Now, you may wonder how does this system affected BluJav's YouTube channel? Actually not much at all. Basically the Content ID system has been around since the very beginning, and smaller, unaffiliated channels always have to deal with the Content ID system, counter-claiming third-party content matches on their channels if the content has been used under the Fair Use doctrine, which is actually what I'm doing now. It's just that the Content ID system has only recently implemented on affiliated and networked channels as well, thus even those larger channels are having issues with copyright claims on their videos. Now, I would like to discuss about this issue from a viewpoint of a relatively small YouTube content creator. I'm not a YouTuber who is as big as Angry Joe, or TotalBiscuit, but still, I would like to point out that the Content ID system on YouTube in its current state is still flawed. I am not a networked/affiliated or a monetised channel (at least not yet), and with such a flawed system in place, how does smaller channels like myself get our content out on our channels in time without having to worry about our content getting flagged, and losing the privilege of uploading videos more than 15 minutes on our channels? I've had a video review made and finished more than 2 weeks ago, and to this day its still not available online for your viewing because my counter-claim on my Alien to Prometheus review is still pending until 20th December 2013, which is a heck of a long time, so how can I get my video review out in a timely manner so that you can make informed decisions on our recommendations of Blu-rays? Well, yes, the video is more than 15 minutes long, but I don't want to have to resort to trimming down the video just to accommodate the supposed time limit, nor have to split the video in parts, because I know YouTube's system is fully capable of allowing me to upload videos more than 15 minutes long, as evidenced by my Game Looks, and longer reviews like my Alien to Prometheus review. It's just deliberately restricting me from uploading long videos because the automated Content ID system thinks I'm uploading copyrighted material in full form, thus preventing the copyrighted holder's sales of home videos/movie ticket sales. Well to make clear, I'm not a pirate who make you lose sales by uploading your whole movie online, in fact, I'm helping you promote the awareness of your home video release, making more people aware of your product and helping you get the sales you deserve, whether I'm giving a positive or negative review. As TotalBiscuit would say, if I give a negative review, less people would buy the product, if I don't review it at all, even less people would buy it.

So bottomline, Google and YouTube needs to seriously revise the Content ID system. There has to be a change. Though I'm currently not one of those people, there are people who make a living on your site, YouTube, making content for you to place ads on and help you gain your ad revenue to pay your bills. These are your partners who help create content on your site to make you get to the high spot you are currently standing on. They work hard to make content for you, and you need to protect these people from losing monetisation of their channels. If you don't, these channels are going to go away, like what happened to, one of the top and most popular YouTube Channels, and they are going to either shut down their own channels on your site because they can't afford to pay the bills as a result of your flawed Content ID system that block their monetisation because of a 10-second movie clip they use for critique, or they're going to move away from your service to another video service that does their content more justice.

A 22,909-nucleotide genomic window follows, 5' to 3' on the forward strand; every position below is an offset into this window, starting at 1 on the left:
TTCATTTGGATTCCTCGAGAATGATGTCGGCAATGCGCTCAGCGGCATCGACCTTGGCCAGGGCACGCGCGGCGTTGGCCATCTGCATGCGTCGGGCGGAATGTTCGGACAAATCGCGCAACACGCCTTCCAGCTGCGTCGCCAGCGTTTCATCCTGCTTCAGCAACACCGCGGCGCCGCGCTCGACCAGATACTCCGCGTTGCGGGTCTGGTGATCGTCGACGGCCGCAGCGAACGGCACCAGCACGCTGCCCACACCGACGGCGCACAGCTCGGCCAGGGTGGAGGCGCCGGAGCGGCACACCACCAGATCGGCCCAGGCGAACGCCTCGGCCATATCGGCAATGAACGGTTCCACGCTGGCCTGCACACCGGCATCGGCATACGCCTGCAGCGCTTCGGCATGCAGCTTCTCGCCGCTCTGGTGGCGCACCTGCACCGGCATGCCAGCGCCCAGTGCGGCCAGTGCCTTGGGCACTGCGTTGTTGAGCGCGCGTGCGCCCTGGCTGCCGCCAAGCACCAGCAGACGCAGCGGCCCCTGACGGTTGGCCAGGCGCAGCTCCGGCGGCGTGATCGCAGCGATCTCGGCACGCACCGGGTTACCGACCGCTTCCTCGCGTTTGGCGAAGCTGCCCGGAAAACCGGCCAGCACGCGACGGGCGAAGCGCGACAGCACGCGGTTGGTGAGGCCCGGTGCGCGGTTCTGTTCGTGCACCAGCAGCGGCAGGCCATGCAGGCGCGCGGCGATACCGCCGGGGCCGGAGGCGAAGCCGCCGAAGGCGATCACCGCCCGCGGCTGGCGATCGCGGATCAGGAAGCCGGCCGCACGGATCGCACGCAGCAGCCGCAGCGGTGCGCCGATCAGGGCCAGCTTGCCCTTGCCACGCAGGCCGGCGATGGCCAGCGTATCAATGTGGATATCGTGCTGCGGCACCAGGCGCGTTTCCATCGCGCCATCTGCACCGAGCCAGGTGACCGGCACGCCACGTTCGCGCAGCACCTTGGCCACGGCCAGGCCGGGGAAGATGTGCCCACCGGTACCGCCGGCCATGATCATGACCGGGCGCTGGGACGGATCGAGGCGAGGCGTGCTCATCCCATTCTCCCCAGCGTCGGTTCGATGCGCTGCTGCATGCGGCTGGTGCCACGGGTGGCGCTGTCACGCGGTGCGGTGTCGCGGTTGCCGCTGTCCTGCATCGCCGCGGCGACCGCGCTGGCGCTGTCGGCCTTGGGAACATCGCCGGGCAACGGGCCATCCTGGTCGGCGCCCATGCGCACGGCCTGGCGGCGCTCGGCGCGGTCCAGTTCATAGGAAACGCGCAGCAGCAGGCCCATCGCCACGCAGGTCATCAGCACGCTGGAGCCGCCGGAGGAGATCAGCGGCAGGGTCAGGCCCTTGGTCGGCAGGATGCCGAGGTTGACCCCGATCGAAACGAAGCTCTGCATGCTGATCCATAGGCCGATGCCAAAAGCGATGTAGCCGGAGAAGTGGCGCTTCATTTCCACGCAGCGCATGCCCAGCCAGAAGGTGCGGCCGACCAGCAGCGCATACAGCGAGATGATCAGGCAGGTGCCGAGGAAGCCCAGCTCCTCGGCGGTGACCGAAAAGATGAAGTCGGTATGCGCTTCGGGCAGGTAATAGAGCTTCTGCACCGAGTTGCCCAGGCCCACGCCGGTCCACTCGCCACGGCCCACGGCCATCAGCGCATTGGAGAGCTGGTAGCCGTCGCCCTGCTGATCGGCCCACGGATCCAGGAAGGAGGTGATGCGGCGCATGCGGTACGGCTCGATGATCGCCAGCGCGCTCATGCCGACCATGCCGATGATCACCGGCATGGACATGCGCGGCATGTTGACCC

Angry Joe has brought out a good suggestion on using percentage of copyright content. He's suggested that let's say if you use a 5 or 10 second clip out of the 20 min video, the copyright holder of that clip should earn that relevant percentage of the monetisation, not earn revenue of the entire video, because they do not own the rest of the content, and by right, they should not earn money from content that isn't theirs.

For me, to add on to that suggestion, maybe you would like to take the percentage of the original work into account, like the 10 or 20 second of the movie clip, compared as a ratio or percentage to the whole movie. I suggest this because there are people who upload movies on YouTube in parts, and yes, that particular video is technically only part of the movie, but if 100% of that part/video is copyrighted content, that it needs to be removed, because that is downright not original content, there's no arguing on that point.

I hope this is insightful and informative to both YouTube content creators and viewers, as well as Google and YouTube themselves, and see what can be done to improve the Content ID system. I would like to end off by letting you see two videos made by two YouTubers on this matter, one by Angry Joe, and one by TotalBiscuit. I hope it will help. Enjoy: